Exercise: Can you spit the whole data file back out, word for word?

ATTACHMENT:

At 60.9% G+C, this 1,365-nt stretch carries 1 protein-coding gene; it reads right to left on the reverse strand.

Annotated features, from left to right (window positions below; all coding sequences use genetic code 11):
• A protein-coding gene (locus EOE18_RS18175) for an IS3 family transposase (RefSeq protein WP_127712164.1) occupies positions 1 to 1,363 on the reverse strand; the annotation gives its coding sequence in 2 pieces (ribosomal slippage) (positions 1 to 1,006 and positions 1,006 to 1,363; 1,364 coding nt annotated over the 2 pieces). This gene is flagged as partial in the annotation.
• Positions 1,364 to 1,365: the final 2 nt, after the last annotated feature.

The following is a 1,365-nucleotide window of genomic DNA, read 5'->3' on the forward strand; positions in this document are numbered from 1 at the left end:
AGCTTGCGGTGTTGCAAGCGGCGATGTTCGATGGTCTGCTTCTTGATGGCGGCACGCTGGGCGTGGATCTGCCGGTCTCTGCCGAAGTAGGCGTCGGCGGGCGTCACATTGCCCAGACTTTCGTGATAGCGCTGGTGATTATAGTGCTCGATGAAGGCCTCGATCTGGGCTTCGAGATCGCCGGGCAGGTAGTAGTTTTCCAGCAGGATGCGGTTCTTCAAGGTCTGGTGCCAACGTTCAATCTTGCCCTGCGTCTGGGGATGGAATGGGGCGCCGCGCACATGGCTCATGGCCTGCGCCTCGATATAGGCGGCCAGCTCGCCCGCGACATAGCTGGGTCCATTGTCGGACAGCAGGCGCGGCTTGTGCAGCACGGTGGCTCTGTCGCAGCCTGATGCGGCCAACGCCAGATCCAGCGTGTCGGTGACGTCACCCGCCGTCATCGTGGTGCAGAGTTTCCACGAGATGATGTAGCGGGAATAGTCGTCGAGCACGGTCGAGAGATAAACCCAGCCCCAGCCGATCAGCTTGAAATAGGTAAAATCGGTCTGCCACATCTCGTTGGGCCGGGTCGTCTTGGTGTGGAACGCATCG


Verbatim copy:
At 60.9% G+C, this 1,365-nt stretch carries 1 protein-coding gene; it reads right to left on the reverse strand.

Annotated features, from left to right (window positions below; all coding sequences use genetic code 11):
• A protein-coding gene (locus EOE18_RS18175) for an IS3 family transposase (RefSeq protein WP_127712164.1) occupies positions 1 to 1,363 on the reverse strand; the annotation gives its coding sequence in 2 pieces (ribosomal slippage) (positions 1 to 1,006 and positions 1,006 to 1,363; 1,364 coding nt annotated over the 2 pieces). This gene is flagged as partial in the annotation.
• Positions 1,364 to 1,365: the final 2 nt, after the last annotated feature.

The following is a 1,365-nucleotide window of genomic DNA, read 5'->3' on the forward strand; positions in this document are numbered from 1 at the left end:
AGCTTGCGGTGTTGCAAGCGGCGATGTTCGATGGTCTGCTTCTTGATGGCGGCACGCTGGGCGTGGATCTGCCGGTCTCTGCCGAAGTAGGCGTCGGCGGGCGTCACATTGCCCAGACTTTCGTGATAGCGCTGGTGATTATAGTGCTCGATGAAGGCCTCGATCTGGGCTTCGAGATCGCCGGGCAGGTAGTAGTTTTCCAGCAGGATGCGGTTCTTCAAGGTCTGGTGCCAACGTTCAATCTTGCCCTGCGTCTGGGGATGGAATGGGGCGCCGCGCACATGGCTCATGGCCTGCGCCTCGATATAGGCGGCCAGCTCGCCCGCGACATAGCTGGGTCCATTGTCGGACAGCAGGCGCGGCTTGTGCAGCACGGTGGCTCTGTCGCAGCCTGATGCGGCCAACGCCAGATCCAGCGTGTCGGTGACGTCACCCGCCGTCATCGTGGTGCAGAGTTTCCACGAGATGATGTAGCGGGAATAGTCGTCGAGCACGGTCGAGAGATAAACCCAGCCCCAGCCGATCAGCTTGAAATAGGTAAAATCGGTCTGCCACATCTCGTTGGGCCGGGTCGTCTTGGTGTGGAACGCATCG